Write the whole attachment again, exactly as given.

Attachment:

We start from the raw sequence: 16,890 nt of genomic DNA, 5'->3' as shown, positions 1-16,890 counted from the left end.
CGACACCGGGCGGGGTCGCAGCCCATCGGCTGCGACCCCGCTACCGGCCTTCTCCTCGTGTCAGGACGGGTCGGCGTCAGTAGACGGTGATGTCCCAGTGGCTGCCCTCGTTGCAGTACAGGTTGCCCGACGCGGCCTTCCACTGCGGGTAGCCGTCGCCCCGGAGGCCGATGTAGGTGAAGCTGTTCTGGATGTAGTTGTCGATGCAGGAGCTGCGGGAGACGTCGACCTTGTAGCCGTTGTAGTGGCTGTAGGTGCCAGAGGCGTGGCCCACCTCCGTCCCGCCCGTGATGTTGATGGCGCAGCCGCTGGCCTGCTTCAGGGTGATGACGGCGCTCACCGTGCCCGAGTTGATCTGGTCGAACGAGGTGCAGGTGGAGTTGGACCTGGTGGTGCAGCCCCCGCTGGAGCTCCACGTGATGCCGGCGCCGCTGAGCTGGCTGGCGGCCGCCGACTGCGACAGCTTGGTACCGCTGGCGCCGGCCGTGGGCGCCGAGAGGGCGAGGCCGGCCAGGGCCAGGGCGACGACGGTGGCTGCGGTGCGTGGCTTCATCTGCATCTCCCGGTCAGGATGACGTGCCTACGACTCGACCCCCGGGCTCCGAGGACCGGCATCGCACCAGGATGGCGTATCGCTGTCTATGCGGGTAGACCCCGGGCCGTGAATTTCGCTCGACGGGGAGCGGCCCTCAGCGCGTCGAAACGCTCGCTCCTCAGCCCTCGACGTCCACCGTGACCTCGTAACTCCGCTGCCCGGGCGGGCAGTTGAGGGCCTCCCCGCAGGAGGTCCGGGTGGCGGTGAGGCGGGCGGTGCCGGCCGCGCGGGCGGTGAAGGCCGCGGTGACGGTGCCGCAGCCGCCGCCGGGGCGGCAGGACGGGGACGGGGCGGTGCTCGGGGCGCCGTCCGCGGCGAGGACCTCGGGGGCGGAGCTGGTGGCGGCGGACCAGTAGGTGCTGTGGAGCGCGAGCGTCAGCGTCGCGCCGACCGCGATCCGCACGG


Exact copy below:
We start from the raw sequence: 16,890 nt of genomic DNA, 5'->3' as shown, positions 1-16,890 counted from the left end.
CGACACCGGGCGGGGTCGCAGCCCATCGGCTGCGACCCCGCTACCGGCCTTCTCCTCGTGTCAGGACGGGTCGGCGTCAGTAGACGGTGATGTCCCAGTGGCTGCCCTCGTTGCAGTACAGGTTGCCCGACGCGGCCTTCCACTGCGGGTAGCCGTCGCCCCGGAGGCCGATGTAGGTGAAGCTGTTCTGGATGTAGTTGTCGATGCAGGAGCTGCGGGAGACGTCGACCTTGTAGCCGTTGTAGTGGCTGTAGGTGCCAGAGGCGTGGCCCACCTCCGTCCCGCCCGTGATGTTGATGGCGCAGCCGCTGGCCTGCTTCAGGGTGATGACGGCGCTCACCGTGCCCGAGTTGATCTGGTCGAACGAGGTGCAGGTGGAGTTGGACCTGGTGGTGCAGCCCCCGCTGGAGCTCCACGTGATGCCGGCGCCGCTGAGCTGGCTGGCGGCCGCCGACTGCGACAGCTTGGTACCGCTGGCGCCGGCCGTGGGCGCCGAGAGGGCGAGGCCGGCCAGGGCCAGGGCGACGACGGTGGCTGCGGTGCGTGGCTTCATCTGCATCTCCCGGTCAGGATGACGTGCCTACGACTCGACCCCCGGGCTCCGAGGACCGGCATCGCACCAGGATGGCGTATCGCTGTCTATGCGGGTAGACCCCGGGCCGTGAATTTCGCTCGACGGGGAGCGGCCCTCAGCGCGTCGAAACGCTCGCTCCTCAGCCCTCGACGTCCACCGTGACCTCGTAACTCCGCTGCCCGGGCGGGCAGTTGAGGGCCTCCCCGCAGGAGGTCCGGGTGGCGGTGAGGCGGGCGGTGCCGGCCGCGCGGGCGGTGAAGGCCGCGGTGACGGTGCCGCAGCCGCCGCCGGGGCGGCAGGACGGGGACGGGGCGGTGCTCGGGGCGCCGTCCGCGGCGAGGACCTCGGGGGCGGAGCTGGTGGCGGCGGACCAGTAGGTGCTGTGGAGCGCGAGCGTCAGCGTCGCGCCGACCGCGATCCGCACGG